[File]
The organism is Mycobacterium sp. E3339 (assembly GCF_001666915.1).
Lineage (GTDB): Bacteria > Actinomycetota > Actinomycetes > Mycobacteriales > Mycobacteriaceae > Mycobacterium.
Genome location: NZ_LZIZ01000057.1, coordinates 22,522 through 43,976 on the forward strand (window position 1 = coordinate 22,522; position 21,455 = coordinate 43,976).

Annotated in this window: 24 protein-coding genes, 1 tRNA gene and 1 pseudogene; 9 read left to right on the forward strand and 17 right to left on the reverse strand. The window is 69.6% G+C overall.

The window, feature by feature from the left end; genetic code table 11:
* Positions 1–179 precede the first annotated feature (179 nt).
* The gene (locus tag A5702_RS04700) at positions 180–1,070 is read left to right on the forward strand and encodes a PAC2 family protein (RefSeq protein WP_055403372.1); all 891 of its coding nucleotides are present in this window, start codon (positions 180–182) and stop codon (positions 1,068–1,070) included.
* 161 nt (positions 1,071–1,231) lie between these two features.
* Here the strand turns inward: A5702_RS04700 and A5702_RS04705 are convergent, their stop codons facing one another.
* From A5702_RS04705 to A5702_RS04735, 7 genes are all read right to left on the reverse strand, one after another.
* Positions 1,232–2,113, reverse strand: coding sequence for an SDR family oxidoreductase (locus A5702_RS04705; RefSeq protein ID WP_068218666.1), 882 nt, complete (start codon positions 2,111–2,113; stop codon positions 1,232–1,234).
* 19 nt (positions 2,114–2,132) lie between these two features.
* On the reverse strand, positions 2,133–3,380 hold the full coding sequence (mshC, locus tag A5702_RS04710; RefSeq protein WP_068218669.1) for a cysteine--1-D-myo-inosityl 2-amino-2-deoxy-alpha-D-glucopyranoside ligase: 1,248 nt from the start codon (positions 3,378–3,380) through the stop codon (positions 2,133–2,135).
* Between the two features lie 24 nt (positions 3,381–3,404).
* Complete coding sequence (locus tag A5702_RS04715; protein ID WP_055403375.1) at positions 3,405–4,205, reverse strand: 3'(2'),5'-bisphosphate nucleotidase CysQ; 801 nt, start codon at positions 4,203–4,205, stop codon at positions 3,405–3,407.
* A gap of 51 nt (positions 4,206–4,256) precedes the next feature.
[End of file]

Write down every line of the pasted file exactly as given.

The organism is Mycobacterium sp. E3339 (assembly GCF_001666915.1).
Lineage (GTDB): Bacteria > Actinomycetota > Actinomycetes > Mycobacteriales > Mycobacteriaceae > Mycobacterium.
Genome location: NZ_LZIZ01000057.1, coordinates 22,522 through 43,976 on the forward strand (window position 1 = coordinate 22,522; position 21,455 = coordinate 43,976).

Annotated in this window: 24 protein-coding genes, 1 tRNA gene and 1 pseudogene; 9 read left to right on the forward strand and 17 right to left on the reverse strand. The window is 69.6% G+C overall.

The window, feature by feature from the left end; genetic code table 11:
* Positions 1–179 precede the first annotated feature (179 nt).
* The gene (locus tag A5702_RS04700) at positions 180–1,070 is read left to right on the forward strand and encodes a PAC2 family protein (RefSeq protein WP_055403372.1); all 891 of its coding nucleotides are present in this window, start codon (positions 180–182) and stop codon (positions 1,068–1,070) included.
* 161 nt (positions 1,071–1,231) lie between these two features.
* Here the strand turns inward: A5702_RS04700 and A5702_RS04705 are convergent, their stop codons facing one another.
* From A5702_RS04705 to A5702_RS04735, 7 genes are all read right to left on the reverse strand, one after another.
* Positions 1,232–2,113, reverse strand: coding sequence for an SDR family oxidoreductase (locus A5702_RS04705; RefSeq protein ID WP_068218666.1), 882 nt, complete (start codon positions 2,111–2,113; stop codon positions 1,232–1,234).
* 19 nt (positions 2,114–2,132) lie between these two features.
* On the reverse strand, positions 2,133–3,380 hold the full coding sequence (mshC, locus tag A5702_RS04710; RefSeq protein WP_068218669.1) for a cysteine--1-D-myo-inosityl 2-amino-2-deoxy-alpha-D-glucopyranoside ligase: 1,248 nt from the start codon (positions 3,378–3,380) through the stop codon (positions 2,133–2,135).
* Between the two features lie 24 nt (positions 3,381–3,404).
* Complete coding sequence (locus tag A5702_RS04715; protein ID WP_055403375.1) at positions 3,405–4,205, reverse strand: 3'(2'),5'-bisphosphate nucleotidase CysQ; 801 nt, start codon at positions 4,203–4,205, stop codon at positions 3,405–3,407.
* A gap of 51 nt (positions 4,206–4,256) precedes the next feature.